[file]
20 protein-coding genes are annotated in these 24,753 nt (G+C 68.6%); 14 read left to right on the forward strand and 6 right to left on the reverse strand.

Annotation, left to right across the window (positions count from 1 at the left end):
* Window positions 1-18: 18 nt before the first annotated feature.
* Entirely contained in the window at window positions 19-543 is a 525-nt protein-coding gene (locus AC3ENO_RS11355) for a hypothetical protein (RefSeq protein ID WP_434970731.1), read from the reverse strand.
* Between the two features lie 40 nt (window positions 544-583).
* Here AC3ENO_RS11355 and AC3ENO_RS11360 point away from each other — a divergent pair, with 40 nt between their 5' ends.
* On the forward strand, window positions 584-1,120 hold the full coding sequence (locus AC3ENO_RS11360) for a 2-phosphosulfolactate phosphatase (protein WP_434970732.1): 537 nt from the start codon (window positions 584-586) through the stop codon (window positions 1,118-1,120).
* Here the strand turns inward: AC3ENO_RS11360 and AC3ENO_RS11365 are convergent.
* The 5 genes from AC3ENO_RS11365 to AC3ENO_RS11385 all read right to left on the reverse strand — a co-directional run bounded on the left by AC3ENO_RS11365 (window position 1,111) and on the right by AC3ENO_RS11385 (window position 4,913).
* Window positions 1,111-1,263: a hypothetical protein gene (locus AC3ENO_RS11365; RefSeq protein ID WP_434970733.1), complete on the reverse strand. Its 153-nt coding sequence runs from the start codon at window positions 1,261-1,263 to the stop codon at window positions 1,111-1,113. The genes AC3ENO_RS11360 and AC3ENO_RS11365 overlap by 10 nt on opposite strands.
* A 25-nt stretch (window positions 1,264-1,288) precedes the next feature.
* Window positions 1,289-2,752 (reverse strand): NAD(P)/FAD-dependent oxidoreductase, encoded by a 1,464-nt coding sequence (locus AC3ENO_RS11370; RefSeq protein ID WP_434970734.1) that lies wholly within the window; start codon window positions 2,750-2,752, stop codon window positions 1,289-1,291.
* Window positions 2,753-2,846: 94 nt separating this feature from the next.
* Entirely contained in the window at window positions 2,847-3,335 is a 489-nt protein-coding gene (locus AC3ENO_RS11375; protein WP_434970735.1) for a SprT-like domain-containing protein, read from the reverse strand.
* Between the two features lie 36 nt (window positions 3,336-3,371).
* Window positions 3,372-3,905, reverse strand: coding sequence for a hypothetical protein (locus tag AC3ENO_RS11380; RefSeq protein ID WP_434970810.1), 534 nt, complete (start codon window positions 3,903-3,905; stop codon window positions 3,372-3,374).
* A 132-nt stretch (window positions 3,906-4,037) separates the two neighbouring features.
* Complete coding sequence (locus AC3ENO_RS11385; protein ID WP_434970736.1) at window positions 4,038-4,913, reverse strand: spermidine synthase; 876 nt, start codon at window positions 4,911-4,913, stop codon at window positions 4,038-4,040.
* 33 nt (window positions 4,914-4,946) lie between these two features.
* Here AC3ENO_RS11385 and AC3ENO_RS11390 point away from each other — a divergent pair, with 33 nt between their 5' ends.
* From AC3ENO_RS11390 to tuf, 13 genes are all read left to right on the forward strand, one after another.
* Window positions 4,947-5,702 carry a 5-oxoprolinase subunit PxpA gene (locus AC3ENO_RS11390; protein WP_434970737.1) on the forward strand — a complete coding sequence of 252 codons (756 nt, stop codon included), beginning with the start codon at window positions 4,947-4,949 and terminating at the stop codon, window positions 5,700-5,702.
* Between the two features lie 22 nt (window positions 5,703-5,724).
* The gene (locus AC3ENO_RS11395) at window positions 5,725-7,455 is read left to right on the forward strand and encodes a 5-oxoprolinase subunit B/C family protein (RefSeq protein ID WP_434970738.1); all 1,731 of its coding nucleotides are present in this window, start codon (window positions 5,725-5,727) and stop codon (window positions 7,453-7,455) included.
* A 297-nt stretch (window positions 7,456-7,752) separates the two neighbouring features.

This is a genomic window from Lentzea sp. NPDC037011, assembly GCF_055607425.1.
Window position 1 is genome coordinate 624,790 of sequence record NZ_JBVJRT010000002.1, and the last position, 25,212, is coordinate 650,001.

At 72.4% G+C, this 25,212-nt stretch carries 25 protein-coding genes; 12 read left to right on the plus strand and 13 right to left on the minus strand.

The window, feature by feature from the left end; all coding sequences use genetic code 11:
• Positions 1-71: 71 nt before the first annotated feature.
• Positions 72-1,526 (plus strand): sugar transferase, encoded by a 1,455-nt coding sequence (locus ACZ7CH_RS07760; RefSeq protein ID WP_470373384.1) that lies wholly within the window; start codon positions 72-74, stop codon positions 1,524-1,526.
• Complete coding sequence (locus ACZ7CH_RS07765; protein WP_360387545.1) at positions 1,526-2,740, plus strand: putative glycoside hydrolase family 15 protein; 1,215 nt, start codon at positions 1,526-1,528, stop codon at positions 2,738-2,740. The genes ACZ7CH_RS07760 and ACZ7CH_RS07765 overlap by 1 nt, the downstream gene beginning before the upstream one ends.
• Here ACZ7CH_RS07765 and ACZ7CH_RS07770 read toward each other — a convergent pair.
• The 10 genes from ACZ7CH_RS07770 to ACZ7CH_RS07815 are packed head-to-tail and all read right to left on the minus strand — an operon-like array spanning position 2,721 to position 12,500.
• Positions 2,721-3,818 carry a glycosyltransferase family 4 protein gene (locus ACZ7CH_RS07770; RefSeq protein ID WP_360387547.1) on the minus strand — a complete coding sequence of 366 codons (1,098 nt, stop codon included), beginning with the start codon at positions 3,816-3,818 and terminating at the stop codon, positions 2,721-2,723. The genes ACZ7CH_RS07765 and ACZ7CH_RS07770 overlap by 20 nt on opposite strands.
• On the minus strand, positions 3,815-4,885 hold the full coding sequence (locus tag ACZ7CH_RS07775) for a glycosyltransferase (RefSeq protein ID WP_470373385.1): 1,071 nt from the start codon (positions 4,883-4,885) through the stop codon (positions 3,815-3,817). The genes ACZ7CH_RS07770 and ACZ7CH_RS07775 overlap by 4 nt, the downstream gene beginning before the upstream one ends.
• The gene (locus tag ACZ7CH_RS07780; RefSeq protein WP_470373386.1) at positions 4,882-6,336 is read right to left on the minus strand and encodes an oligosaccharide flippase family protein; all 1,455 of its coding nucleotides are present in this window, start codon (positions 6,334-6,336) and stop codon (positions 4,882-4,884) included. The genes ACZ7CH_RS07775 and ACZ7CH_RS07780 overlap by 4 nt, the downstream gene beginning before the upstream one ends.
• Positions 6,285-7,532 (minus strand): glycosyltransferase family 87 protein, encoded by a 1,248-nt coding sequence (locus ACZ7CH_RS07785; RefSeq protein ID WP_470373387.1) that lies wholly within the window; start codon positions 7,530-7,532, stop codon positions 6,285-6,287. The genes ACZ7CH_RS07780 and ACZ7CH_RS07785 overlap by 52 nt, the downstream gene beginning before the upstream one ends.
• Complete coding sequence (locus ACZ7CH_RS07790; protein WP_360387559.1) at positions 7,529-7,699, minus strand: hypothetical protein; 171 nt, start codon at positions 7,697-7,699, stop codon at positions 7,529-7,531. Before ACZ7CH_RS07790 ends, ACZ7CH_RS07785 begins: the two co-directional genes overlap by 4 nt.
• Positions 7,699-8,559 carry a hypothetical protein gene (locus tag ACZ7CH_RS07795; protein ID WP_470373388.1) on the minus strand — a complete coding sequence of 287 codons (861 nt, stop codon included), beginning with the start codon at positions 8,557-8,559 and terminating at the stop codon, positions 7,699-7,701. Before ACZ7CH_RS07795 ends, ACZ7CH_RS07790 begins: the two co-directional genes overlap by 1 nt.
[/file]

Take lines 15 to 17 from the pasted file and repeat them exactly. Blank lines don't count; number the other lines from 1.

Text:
* Between the two features lie 36 nt (window positions 3,336-3,371).
* Window positions 3,372-3,905, reverse strand: coding sequence for a hypothetical protein (locus tag AC3ENO_RS11380; RefSeq protein ID WP_434970810.1), 534 nt, complete (start codon window positions 3,903-3,905; stop codon window positions 3,372-3,374).
* A 132-nt stretch (window positions 3,906-4,037) separates the two neighbouring features.